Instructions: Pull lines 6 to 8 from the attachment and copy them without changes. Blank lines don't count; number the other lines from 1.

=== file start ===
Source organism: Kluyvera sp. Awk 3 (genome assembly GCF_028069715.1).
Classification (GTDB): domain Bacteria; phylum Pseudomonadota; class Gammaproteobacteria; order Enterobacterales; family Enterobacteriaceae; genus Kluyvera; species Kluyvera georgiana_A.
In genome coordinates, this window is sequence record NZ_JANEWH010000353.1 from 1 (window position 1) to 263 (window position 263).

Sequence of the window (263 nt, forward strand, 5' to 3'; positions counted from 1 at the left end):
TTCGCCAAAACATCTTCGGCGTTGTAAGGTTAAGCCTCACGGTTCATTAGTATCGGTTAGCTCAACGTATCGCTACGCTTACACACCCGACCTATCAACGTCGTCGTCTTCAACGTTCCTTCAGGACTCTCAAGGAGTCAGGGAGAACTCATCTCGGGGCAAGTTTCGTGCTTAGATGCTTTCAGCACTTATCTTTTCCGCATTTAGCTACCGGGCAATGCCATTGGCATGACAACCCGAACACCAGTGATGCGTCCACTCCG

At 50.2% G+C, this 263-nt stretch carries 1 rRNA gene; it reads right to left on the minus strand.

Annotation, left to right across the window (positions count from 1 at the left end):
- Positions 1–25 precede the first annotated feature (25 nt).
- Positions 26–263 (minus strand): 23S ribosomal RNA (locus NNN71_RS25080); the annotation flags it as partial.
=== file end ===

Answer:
At 50.2% G+C, this 263-nt stretch carries 1 rRNA gene; it reads right to left on the minus strand.

Annotation, left to right across the window (positions count from 1 at the left end):
- Positions 1–25 precede the first annotated feature (25 nt).